temperature, at which the idle should be between 600 and 700 rpms with the
shift lever in DRIVE. These are the figures on my car, after I installed the new
transistor in the ICU.
The tests that I did to find out if the trouble was with the Idle Control Speed
Valve, or the Idle Control Unit, was to apply voltage to the disconnected wire
at the Idle Control valve. By varying the voltage, the engine changed rpms,
with at about 6 or seven volts being right, going to the valve. It is a butterfly
valve controlled by the voltage to the solenoid, which normally gets the correct
voltage from the ICU. With the ICV working O.K., that meant the trouble was
most likely in the ICU. Old age and heat are the biggest enemies of this type
of transistor. when they start to go bad, the car will idle fine one day, then
a couple days later it will start revving high, and then be O.K. a while only
to start again, until it stays high. Since repairing mine about nine months ago, it has been idling fine. I hope yours will be doing the same soon. Cheers.
 

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1981 Mercedes 380SLC, 1977 Mercedes 280E, 1981 Porsche 911SC, 1963 Jaguar MK2, 1981 BMW 320is
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50 Posts
I hope the new transistor you have on order is compatible with the old one.
You will find out shortly after you put it in. After you have everything ready,
and fire up, the cold engine should rev between 1000 to 1200 rpms.
As it warms up it will start to slow the rpms down, until it reaches operating
temperature, at which the idle should be between 600 and 700 rpms with the
shift lever in DRIVE. These are the figures on my car, after I installed the new
transistor in the ICU.
The tests that I did to find out if the trouble was with the Idle Control Speed
Valve, or the Idle Control Unit, was to apply voltage to the disconnected wire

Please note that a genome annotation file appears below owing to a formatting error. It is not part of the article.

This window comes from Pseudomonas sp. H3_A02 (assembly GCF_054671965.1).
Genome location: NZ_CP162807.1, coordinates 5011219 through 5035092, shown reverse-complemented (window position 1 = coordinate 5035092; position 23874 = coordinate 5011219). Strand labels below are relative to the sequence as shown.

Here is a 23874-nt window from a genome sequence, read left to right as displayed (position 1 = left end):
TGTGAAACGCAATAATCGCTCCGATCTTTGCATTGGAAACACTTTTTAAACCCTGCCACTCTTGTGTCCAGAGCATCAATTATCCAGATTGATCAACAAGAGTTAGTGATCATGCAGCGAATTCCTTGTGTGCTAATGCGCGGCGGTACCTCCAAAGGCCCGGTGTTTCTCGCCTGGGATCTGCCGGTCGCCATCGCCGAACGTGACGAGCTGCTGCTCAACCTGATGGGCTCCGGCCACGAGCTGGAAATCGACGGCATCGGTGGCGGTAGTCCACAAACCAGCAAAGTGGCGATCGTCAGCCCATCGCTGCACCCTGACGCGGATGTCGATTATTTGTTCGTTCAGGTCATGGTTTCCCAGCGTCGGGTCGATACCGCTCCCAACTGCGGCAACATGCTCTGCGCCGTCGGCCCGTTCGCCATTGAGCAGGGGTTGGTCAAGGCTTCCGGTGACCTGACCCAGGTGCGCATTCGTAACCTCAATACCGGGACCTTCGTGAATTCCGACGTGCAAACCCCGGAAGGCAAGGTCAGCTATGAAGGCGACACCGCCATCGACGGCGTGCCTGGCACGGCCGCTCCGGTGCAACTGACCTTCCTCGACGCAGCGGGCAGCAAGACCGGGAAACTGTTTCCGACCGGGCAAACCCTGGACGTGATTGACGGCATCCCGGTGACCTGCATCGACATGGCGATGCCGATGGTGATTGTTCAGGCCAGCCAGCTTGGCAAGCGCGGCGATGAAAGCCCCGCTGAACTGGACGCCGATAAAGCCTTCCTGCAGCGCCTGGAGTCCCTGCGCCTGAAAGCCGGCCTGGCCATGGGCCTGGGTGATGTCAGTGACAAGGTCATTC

at the Idle Control valve. By varying the voltage, the engine changed rpms,
with at about 6 or seven volts being right, going to the valve. It is a butterfly
valve controlled by the voltage to the solenoid, which normally gets the correct
voltage from the ICU. With the ICV working O.K., that meant the trouble was
most likely in the ICU. Old age and heat are the biggest enemies of this type
of transistor. when they start to go bad, the car will idle fine one day, then
a couple days later it will start revving high, and then be O.K. a while only
to start again, until it stays high. Since repairing mine about nine months ago, it has been idling fine. I hope yours will be doing the same soon. Cheers.
Hi Jack,

This is exactly the same sequence and symptoms of my high idle issue. Did you repair the ICU to fix it and how was that done?
 

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1985 500SL. Previous cars-190SL, 230S, 250SE, (2) 300SDs
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291 Posts
I repaired it by replacing a transistor in the ICU.
Reading ALL the posts in this thread will give you
the information.
 

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Registered
1984 500SL (RHD) 160k miles
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186 Posts
Discussion Starter #20
OK I think I sorted it.
Late last night I decided to resolder EVERY SINGLE JOINT on the circuit board. Tested this morning, warmed up at 900 RPM, then nicely dropped down to circa 700 and sat there.
Even though I had closely inspected every joint on the board it seems it was still a bad solder joint that was causing the issue. Even though my unit was made in 1998!
So the moral of this story is, if in doubt resolder the board!
In the process of searching to find a solution I also found this very useful info (that applies to BMW's but by looking at the pinouts it seems their units are almost identical):
Mesa Performance Parts...Idle FAQ

I also found this thread which describes a simple test for the oil temperature switch:
1985 380SL idle high when hot | Mercedes-Benz Club of America
I still plan to get hold of a spare box and recondition it to have as a spare. When I get around to doing that I'll post anything useful that I find.
Cheers.